Who Moved My Mile Markers!!!!!!!!!!!
When I first started to run I ran the Long Beach boardwalk. Originally I could only manage the first half a mile and then I turned around and ran/walked back from where I came. It was a quarter mile warm up from my house until I got to the boardwalk, then a half-mile jog on the boardwalk, then I would walk the quarter mile home. As I improved my distance I was able to run as far as the Playground on Magnolia Boulevard along the boardwalk. 2 miles. It took me months to be able to run a round trip. 2.1 miles there and 2.1 miles back. It was a monumental achievement to be able to continuously run 4.2 miles. Imagine the ocean and beautiful sandy beach on one side and buildings to block the wind on the other. Since I run the speed of a turtle I had plenty of time to meditate and enjoy the beauty on my runs.
When I trained for the marathon I would run from my house to the boardwalk. I’d run to the end 2.5 miles and run off for another mile until I got to the Atlantic Beach Bridge. Then I’d turn around and run back. I’d run off the other end of the boardwalk and run to the end of Point Lookout and back. It was 9.8 miles from one end to another with barely any cars for interference. For years I knew exactly where to run to in order to complete whatever workout I had planned.
Every runner, expert or novice knows the distance. If someone were to ask how far did you run? The answer is always specific. One mile, 4.3 miles, 6 miles, whatever the total mileage was. To this tree is 2.1 miles, or to that hill and back, 10 miles. It becomes a silent gage of fitness level whenever you run to a certain spot and back.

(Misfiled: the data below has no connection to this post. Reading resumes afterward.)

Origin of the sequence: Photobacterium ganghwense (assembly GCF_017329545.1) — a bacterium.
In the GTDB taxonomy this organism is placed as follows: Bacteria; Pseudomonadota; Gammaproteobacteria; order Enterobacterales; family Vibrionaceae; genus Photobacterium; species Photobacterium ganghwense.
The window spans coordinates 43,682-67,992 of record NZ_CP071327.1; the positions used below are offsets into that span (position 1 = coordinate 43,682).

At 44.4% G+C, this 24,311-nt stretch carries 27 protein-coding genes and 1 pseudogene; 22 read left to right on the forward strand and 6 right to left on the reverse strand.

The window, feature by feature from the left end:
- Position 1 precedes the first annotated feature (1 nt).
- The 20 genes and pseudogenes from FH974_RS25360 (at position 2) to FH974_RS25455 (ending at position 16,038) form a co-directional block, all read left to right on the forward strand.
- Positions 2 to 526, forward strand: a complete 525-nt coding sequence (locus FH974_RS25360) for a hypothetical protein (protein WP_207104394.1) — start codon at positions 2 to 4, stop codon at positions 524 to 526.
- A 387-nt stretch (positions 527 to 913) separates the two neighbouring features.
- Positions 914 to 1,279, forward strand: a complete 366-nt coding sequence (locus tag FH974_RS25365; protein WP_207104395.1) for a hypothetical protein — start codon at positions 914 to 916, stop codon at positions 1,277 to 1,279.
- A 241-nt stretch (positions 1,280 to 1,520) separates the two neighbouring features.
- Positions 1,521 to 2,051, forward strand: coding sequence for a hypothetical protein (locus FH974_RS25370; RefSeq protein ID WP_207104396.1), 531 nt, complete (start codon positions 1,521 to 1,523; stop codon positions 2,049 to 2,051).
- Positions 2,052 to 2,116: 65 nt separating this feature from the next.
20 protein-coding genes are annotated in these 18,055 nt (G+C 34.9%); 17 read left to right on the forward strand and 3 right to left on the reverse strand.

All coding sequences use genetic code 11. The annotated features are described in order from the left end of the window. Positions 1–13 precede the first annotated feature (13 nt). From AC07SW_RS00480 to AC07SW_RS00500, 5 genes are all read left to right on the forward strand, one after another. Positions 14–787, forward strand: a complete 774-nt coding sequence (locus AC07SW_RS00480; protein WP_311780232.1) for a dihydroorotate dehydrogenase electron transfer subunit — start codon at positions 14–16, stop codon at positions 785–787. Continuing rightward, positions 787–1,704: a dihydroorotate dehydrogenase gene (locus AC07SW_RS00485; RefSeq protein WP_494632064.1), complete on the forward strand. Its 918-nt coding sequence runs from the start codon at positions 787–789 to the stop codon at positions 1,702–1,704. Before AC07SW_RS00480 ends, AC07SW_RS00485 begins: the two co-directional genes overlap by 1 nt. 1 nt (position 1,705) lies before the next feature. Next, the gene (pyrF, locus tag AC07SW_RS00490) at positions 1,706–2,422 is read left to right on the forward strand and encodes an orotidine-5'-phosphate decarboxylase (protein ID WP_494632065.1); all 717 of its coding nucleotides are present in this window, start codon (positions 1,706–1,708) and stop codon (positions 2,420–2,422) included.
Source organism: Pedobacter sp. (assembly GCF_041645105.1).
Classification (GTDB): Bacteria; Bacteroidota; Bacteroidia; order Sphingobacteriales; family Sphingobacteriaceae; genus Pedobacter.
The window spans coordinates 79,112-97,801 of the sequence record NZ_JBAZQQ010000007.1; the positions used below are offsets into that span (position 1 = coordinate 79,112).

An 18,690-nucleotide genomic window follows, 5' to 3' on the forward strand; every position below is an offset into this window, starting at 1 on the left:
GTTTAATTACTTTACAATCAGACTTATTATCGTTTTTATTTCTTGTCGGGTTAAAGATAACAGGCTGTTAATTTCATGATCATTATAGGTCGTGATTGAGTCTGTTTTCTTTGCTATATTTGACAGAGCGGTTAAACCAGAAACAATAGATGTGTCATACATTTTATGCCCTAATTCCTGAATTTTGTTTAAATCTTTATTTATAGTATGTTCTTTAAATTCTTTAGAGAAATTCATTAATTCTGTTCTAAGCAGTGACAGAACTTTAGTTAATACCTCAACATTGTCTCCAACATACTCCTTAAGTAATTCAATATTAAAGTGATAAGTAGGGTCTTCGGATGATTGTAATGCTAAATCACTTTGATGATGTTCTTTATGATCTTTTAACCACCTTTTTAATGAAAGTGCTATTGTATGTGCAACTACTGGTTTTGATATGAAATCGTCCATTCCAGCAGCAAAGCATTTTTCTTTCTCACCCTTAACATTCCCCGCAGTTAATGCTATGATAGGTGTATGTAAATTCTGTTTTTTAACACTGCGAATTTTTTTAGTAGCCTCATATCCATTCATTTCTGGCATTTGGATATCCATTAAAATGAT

It is the one constant, the solid measure of achievement or disaster on any given run.
Abilities change, out fits change, weather changes, but the distance remains the same.
Then Super Storm Sandy hit and the boardwalk and much of the town was destroyed. My lovely city of Long Beach, even ten months later, still does not have all of its residents back. The sand and streets have for the most part been returned to where they belong, but the people and the boardwalk have not.
I have no more mile markers!
I can no longer run from here to there without thinking about how far I’ve gone. The streets next to where the boardwalk was are too congested to run on so I’ve had to choose other routes. Every time I change my route I must make a conscious effort to figure out the distance. Instead of contemplating world peace on my regular route I’m worried about actual distance. It’s frustrating!!! It becomes a chore to constantly have to think about how far it is to run to this point and back.
There is good news on the horizon. The boardwalk is slowly being replaced. One block at a time it is growing. As the distance on the boardwalk increases so does my ability to stop worrying about how far I’ve run. I can get back to the task at hand.